Japanese music giants Yamaha are behind some of the most popular guitars and digital pianos in the world. Not only are they known for producing great beginner pianos, but also fantastic pianos for the intermediate to expert player too. One of the Yamaha digital pianos that we were really eager to try out is the Yamaha P115. Its predecessor the P105 was very impressive, so we were expecting good things from this model. Take a look below for our in-depth analysis.
The P115 is very much what you would expect from a portable digital piano in terms of design. It is plenty compact enough to be placed on a table or a desk, but would be better if placed on a dedicated stand. This particular model doesn’t actually come with a stand which is a shame, but there are plenty available online that would be suitable. One of the things that really impressed us with this model is the buttons along the top of the keyboard.
There are several buttons which allow you to really customize the sound and volume, along with access all of the other features. It’s not a beginner piano by a long shot; this one has definitely been designed with intermediate players in mind. The keys are very nice to the touch and feel quite realistic as opposed to plastic. The overall design is really nice, especially for a rather affordable digital piano.
Playing the Yamaha P115 is surprisingly realistic. It has 88 fully weighted keys which are also Graded Hammer Standard. What this means is that, like a traditional acoustic piano, the keys for the lower notes are heavier and the keys for the higher notes are lighter. This isn’t really necessary for those who just want to play on a semi-regular basis, but if you are planning on transitioning to a full acoustic piano then you will definitely benefit from this feature. The matte keys feel very nice to play and are incredibly close to resembling an acoustic piano, so overall, the playing experience is very realistic indeed.
A lot of thought has gone into the design of the P115 speakers and it has certainly paid off. It features two 12cm cone speakers along with an additional 2 4cm speakers. The difference that this makes is huge. Both the treble and the bass sound fantastic at all volume levels. There is no distortion and each note can be clearly heard. Something that makes the P115 really stand out is the Boost feature. This allows you to produce a much cleaner sound which could be really beneficial if you are playing live and don’t want to get overshadowed too much by other instruments or vocals.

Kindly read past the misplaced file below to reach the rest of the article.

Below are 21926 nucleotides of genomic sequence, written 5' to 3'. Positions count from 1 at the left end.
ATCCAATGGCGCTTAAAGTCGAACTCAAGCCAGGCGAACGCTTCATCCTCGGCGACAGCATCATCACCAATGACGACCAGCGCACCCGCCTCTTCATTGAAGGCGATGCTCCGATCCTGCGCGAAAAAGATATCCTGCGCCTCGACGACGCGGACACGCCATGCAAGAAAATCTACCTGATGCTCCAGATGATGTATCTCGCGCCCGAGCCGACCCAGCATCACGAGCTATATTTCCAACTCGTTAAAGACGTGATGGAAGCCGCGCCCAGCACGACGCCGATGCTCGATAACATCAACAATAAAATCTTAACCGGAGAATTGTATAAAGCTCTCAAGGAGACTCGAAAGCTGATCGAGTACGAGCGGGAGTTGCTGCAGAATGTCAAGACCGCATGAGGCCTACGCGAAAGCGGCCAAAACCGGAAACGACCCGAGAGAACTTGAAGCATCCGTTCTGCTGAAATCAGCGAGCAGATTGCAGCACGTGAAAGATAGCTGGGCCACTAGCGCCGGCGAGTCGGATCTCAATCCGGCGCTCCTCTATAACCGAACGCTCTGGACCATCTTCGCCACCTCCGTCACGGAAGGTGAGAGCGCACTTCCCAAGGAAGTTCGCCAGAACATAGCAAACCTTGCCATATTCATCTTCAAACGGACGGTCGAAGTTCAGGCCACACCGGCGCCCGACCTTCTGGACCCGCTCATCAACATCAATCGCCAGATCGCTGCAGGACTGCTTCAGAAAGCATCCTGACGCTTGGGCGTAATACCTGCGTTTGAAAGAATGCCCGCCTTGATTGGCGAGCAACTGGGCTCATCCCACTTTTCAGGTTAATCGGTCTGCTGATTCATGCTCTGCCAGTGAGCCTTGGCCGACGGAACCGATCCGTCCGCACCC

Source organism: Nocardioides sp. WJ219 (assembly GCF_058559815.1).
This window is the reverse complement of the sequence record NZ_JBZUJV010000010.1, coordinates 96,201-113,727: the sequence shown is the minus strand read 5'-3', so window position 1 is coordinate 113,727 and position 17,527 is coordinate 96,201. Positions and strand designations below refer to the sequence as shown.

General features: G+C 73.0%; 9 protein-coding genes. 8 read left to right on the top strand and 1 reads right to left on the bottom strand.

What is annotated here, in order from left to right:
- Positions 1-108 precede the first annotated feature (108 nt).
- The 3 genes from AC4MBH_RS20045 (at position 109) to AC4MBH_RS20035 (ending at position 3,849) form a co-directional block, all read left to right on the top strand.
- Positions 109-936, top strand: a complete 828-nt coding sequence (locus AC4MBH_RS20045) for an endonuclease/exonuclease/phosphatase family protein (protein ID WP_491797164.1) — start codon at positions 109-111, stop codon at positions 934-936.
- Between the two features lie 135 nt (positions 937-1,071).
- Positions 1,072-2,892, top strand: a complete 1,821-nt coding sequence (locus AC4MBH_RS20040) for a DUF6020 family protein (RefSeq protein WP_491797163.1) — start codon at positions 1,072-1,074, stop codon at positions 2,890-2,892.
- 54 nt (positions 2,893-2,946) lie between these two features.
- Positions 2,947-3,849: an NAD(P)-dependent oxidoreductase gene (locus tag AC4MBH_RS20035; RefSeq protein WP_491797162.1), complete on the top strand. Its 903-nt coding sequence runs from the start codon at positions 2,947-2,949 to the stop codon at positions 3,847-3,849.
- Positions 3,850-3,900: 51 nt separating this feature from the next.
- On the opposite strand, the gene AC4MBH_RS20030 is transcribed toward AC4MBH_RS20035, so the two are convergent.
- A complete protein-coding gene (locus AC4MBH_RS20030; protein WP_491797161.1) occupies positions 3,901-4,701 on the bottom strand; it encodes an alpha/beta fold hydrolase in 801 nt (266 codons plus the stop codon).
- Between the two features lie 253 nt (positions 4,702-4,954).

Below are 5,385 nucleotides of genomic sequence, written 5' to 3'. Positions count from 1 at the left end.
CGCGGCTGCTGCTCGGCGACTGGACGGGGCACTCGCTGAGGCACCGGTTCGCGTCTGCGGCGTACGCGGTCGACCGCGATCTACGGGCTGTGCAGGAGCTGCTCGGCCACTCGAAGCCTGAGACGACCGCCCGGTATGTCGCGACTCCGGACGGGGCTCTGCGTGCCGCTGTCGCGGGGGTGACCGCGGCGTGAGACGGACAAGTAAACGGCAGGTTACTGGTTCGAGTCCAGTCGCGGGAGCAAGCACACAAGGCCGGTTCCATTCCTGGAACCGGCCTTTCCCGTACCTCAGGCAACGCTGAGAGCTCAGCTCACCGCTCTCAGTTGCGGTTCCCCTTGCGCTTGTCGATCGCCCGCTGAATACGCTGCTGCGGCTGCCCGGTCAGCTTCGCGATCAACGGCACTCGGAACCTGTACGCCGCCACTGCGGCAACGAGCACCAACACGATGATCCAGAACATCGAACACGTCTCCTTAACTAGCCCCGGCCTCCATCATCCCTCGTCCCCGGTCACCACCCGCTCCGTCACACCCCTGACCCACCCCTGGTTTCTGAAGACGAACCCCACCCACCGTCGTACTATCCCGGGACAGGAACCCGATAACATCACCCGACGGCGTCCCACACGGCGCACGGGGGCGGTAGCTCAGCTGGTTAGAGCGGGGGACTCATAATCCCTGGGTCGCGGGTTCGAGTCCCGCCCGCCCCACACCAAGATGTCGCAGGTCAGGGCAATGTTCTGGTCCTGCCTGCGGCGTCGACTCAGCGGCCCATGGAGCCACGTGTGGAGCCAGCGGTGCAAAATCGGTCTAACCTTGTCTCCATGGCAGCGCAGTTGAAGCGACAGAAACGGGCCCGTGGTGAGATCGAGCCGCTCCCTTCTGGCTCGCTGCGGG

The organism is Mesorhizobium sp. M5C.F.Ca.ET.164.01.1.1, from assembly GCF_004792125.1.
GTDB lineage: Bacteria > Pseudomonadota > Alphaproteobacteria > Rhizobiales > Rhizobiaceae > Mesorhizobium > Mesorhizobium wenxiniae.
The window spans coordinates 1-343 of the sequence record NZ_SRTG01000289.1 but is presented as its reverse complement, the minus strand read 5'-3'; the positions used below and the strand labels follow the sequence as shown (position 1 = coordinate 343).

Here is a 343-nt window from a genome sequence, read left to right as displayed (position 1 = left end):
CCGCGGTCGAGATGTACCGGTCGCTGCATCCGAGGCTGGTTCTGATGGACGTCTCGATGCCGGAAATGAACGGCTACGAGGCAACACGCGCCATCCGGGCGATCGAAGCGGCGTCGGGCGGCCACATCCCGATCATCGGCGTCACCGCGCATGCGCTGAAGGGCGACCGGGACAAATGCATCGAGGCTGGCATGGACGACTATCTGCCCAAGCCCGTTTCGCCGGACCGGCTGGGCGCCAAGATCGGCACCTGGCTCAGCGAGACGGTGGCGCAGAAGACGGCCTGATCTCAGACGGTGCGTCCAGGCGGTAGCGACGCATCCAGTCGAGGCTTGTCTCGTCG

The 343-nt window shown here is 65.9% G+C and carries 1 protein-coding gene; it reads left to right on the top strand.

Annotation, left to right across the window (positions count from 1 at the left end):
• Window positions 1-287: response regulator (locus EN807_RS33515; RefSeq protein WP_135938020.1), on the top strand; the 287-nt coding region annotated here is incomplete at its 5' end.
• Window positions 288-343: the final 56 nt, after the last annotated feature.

On the front of the Yamaha P115, you will see two standard headphone jacks. To the rear is where you will find the rest of the different ports. With this model we firstly have a USB to Host port. This is the port that you will need to use if you want to connect the digital piano to a laptop or tablet. It is worth mentioning that you will need an A to B USB cable as the piano isn’t supplied with one. Next to the USB to Host port you will find two other ports; one for your sustain pedal and a MIDI port. There are also left and right outputs to connect the piano to an external amplifier or mixer. Yamaha have pretty much covered all bases with their connectivity options on the P115 which is great.
This is one of the things that we really liked about the P115. At only 26lbs it is the perfect weight for transporting to and from venues if you perform live. We had no trouble taking it to different locations, or moving it to different places in the home either. The general size of the piano is perfect for being portable so if you are looking for a piano that is packed with features and you perform live then this is definitely one to consider.
Again, Yamaha have really put a lot of thought into the design of this digital piano, especially with the recording and playback features. The Yamaha P115 has a two track MIDI recorder which means that you are able to use up to two instruments per recording. It is important to keep in mind that during playback you won’t hear the actual piano sound, you will hear the MIDI notes that you have played. However, by using the right software you are able to edit the songs that you have recorded. The overall recording and playback experience was great, we had no problems at all.
For the price range, the P115 really excels in terms of the amount of instrument sounds that it offers and also the quality of those sounds. This model offers 14 different sounds including 3 grand pianos, 3 electric pianos, 3 organs, vibraphone, strings, harpsichord and wood bass. This is a pretty extensive range and all you really need if you want to record or play live. As well as this, there are 4 different reverb settings; Recital Hall, Concert Hall, Chamber and Club. There are also 192 notes of polyphony which is a massive increase on the 64 notes on offer from the P105. Overall, we were really impressed here.
The Yamaha P115 does have a sustain pedal jack, so there is the option to use one should you want to. You can choose to buy the Yamaha sustain pedal, but there are cheaper options that are available. As long as they have the same connector as the digital piano then they will work just fine. We tried several brands and had no problems.
There are a few extra features with the Yamaha P115 which are definitely worth noting. First of all, there is the built in music library which has 50 pre-set songs. There is also the boost function which you don’t get with other digital pianos in this price range. Combine this with the Duo Mode, Dual Mode and Split Mode and you have plenty of different extra features to play around with.
For an intermediate pianist, the Yamaha P115 is a fantastic option. It has been designed really well, has plenty of extra features and a great selection of instrument sounds as well as polyphonic notes. If you want to be able to perform live without lugging around a heavy digital piano then this is definitely a model to consider.